Overthinking

Overthinking

(Post interactivo)

When was the last time you did it?

It may be happening right now and you don’t even realize it.

What’s the thing with overthinking?

Is it really bad for us or is it just the way we are? Why does it happen so much? Can we stop it? How?

I’ll respond each one of this questions from my own experience starting for the first one: is it really that bad for us?

Overthinking is venom.

It may be even worse than we believe. Learning how to control it has become one of the main goals of my life and thus far I can say that:

  1. It’s one of the healthiest, most important things I’ve ever done.
  2. I’ve improved a lot in the last couple years and it’s not as hard as you might think. It only requieres discipline.

Some might believe we’re build that way. That overthinking is just a by product of our hyper intelligent brain and we have to learn how to live with it. Again, from my experience:

We don’t.

But then, why does it happen that much?

Philosophers have been talking about this for centuries. A summary of some of my favorite theories is:

We’re animals who, for some reason, learned how to reason. Our brains developed in a way that gave us skills no other species has like the hability to think about the future and the past, to see things from a third person POV, among many others.

These skills came with a cost: if you don’t watch out, you might end up over utilizing them.

We, as animals, want to survive and reproduce, and when you have such a powerful machine in your head capable of surviving and reproducing better than any other thing the planet has ever seen, it tends to get out of control some times—or all the time if not well trained.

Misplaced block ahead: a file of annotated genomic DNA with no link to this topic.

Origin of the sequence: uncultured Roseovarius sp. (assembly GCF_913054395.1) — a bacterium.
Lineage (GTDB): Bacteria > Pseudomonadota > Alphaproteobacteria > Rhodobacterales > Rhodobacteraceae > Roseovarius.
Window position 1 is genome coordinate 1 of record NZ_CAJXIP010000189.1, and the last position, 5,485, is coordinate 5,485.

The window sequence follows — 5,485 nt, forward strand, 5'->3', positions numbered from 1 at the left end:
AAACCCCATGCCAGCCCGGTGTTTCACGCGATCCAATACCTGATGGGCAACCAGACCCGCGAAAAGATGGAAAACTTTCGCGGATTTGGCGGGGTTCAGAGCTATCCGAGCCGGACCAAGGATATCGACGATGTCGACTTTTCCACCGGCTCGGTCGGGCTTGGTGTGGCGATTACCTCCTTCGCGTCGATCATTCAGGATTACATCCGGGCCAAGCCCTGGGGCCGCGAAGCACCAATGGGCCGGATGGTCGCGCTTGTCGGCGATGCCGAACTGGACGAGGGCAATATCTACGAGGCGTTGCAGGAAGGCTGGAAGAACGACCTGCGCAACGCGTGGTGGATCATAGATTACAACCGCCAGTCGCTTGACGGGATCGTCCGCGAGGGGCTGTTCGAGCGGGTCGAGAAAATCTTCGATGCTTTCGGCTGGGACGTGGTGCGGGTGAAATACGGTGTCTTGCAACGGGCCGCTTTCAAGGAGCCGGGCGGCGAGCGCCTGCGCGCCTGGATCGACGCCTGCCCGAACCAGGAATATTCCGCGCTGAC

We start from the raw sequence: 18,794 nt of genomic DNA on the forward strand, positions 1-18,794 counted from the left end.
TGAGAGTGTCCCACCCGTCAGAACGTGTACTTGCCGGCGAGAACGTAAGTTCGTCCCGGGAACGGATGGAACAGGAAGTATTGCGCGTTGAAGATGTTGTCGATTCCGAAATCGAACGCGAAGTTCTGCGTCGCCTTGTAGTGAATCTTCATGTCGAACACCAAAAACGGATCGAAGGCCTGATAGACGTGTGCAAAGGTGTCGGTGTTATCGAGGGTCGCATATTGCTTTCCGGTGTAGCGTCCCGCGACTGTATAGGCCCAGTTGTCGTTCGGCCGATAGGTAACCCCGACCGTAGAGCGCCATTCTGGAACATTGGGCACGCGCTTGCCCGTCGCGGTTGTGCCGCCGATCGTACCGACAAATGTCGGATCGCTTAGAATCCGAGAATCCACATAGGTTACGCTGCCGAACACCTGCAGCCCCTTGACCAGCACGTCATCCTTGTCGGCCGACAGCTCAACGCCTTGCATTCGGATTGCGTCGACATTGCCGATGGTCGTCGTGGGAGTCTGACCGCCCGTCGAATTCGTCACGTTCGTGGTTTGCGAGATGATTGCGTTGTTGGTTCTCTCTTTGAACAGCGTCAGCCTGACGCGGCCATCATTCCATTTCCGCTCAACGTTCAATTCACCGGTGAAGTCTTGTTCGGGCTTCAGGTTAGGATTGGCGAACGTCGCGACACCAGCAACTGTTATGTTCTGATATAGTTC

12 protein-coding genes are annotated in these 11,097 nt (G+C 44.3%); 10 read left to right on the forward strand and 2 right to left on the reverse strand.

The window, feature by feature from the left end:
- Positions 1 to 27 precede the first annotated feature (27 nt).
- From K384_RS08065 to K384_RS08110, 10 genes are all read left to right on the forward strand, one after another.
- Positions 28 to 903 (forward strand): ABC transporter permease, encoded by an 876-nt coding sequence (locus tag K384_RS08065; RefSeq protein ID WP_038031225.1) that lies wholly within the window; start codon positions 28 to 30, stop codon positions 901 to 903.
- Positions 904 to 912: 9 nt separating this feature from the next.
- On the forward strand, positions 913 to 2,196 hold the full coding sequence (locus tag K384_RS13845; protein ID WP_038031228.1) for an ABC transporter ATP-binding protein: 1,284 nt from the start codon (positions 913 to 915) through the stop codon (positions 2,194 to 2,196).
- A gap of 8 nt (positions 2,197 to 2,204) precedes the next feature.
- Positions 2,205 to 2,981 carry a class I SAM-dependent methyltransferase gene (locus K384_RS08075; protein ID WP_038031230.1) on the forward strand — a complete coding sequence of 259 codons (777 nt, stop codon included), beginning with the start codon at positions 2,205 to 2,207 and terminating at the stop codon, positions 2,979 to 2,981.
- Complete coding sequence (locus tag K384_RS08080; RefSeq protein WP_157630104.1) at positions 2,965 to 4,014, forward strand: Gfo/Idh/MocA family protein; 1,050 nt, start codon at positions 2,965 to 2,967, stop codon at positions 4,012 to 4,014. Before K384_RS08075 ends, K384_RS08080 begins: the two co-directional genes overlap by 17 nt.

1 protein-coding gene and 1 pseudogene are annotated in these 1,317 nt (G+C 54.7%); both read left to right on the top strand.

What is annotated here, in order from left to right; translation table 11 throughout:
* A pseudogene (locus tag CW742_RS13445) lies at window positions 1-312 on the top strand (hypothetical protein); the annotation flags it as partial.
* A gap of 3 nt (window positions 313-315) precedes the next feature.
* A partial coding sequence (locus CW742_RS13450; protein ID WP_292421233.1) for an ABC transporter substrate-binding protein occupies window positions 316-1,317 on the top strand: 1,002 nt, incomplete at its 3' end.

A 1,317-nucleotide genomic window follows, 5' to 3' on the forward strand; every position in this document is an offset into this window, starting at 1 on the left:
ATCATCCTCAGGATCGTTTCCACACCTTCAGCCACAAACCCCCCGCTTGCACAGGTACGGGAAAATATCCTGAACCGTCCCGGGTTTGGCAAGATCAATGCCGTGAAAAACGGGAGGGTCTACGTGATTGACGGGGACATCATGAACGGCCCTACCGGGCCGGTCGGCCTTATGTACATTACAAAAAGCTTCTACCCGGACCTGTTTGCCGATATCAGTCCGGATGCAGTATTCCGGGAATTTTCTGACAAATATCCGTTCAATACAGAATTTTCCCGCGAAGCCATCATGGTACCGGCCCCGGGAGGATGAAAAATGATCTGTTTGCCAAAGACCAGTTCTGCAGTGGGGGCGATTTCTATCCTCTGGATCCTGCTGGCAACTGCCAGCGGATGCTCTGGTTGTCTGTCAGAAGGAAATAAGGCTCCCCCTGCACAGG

No one teaches us how to do it, so we have to learn by ourselves and it’s a long, difficult yet beautiful process.

So… Can we stop it?

Yes.

How?

My favorite practices are:

  • Journaling.
  • Consuming spitituality or philosophy content: mainly books and podcasts. Nothing fancy, by the way. I started knowing anything about the topic but there are some great places to start.
  • Stillness practices: so many people uses the word «meditation» that it has lost it’s value. I simply sit down and do nothing for some minutes several times along the day.
  • Creative practices: they usually take us into flow state: the marvelous land where thoughts can’t enter. I write, paint, create podcast episodes and social media content, dance salsa and more. Almost all of that for the sake of getting out of my mind—and creating something nice for other people.

With some practice, almost everything you do can be used to liberate yourself from thoughts (i.e.: cooking). You need to be a little intentional about it, but it’s possible and very fun.

For more on overthinking you can read this and this article (both in Spanish).

That’s today’s reflection on overthinking.

Aquí las preguntas para complementar este post en los comentarios:

Preguntas

  1. ¿Qué te ayuda a liberarte de tus pensamientos al menos por un rato?
  2. ¿Has intentado meditar alguna vez? (¿Cómo te ha ido?)
  3. ¿Recuerdas alguna época de tu vida donde «overthinkeabas» menos de lo que lo haces ahora?

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